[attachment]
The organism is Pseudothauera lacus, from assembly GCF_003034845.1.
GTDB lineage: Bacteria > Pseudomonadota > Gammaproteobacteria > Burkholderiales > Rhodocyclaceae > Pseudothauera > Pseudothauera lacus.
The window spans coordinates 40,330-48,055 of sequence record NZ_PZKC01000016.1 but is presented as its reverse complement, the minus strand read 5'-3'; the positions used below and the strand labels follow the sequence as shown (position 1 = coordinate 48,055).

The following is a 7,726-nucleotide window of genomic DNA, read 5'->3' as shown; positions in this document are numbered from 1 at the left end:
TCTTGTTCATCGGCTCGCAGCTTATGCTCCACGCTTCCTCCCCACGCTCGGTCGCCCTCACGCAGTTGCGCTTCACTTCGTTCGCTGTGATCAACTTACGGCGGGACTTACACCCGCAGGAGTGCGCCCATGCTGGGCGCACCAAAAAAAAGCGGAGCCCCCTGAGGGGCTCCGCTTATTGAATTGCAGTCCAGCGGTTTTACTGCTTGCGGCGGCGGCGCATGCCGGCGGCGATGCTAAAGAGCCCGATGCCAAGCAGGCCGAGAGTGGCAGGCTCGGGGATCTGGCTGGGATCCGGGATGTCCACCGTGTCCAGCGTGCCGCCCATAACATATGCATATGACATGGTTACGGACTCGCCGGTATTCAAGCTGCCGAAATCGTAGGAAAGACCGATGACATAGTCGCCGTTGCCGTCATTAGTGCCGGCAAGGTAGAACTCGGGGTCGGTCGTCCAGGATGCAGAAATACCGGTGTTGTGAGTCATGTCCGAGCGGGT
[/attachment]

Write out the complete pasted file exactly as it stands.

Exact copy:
The organism is Pseudothauera lacus, from assembly GCF_003034845.1.
GTDB lineage: Bacteria > Pseudomonadota > Gammaproteobacteria > Burkholderiales > Rhodocyclaceae > Pseudothauera > Pseudothauera lacus.
The window spans coordinates 40,330-48,055 of sequence record NZ_PZKC01000016.1 but is presented as its reverse complement, the minus strand read 5'-3'; the positions used below and the strand labels follow the sequence as shown (position 1 = coordinate 48,055).

The following is a 7,726-nucleotide window of genomic DNA, read 5'->3' as shown; positions in this document are numbered from 1 at the left end:
TCTTGTTCATCGGCTCGCAGCTTATGCTCCACGCTTCCTCCCCACGCTCGGTCGCCCTCACGCAGTTGCGCTTCACTTCGTTCGCTGTGATCAACTTACGGCGGGACTTACACCCGCAGGAGTGCGCCCATGCTGGGCGCACCAAAAAAAAGCGGAGCCCCCTGAGGGGCTCCGCTTATTGAATTGCAGTCCAGCGGTTTTACTGCTTGCGGCGGCGGCGCATGCCGGCGGCGATGCTAAAGAGCCCGATGCCAAGCAGGCCGAGAGTGGCAGGCTCGGGGATCTGGCTGGGATCCGGGATGTCCACCGTGTCCAGCGTGCCGCCCATAACATATGCATATGACATGGTTACGGACTCGCCGGTATTCAAGCTGCCGAAATCGTAGGAAAGACCGATGACATAGTCGCCGTTGCCGTCATTAGTGCCGGCAAGGTAGAACTCGGGGTCGGTCGTCCAGGATGCAGAAATACCGGTGTTGTGAGTCATGTCCGAGCGGGT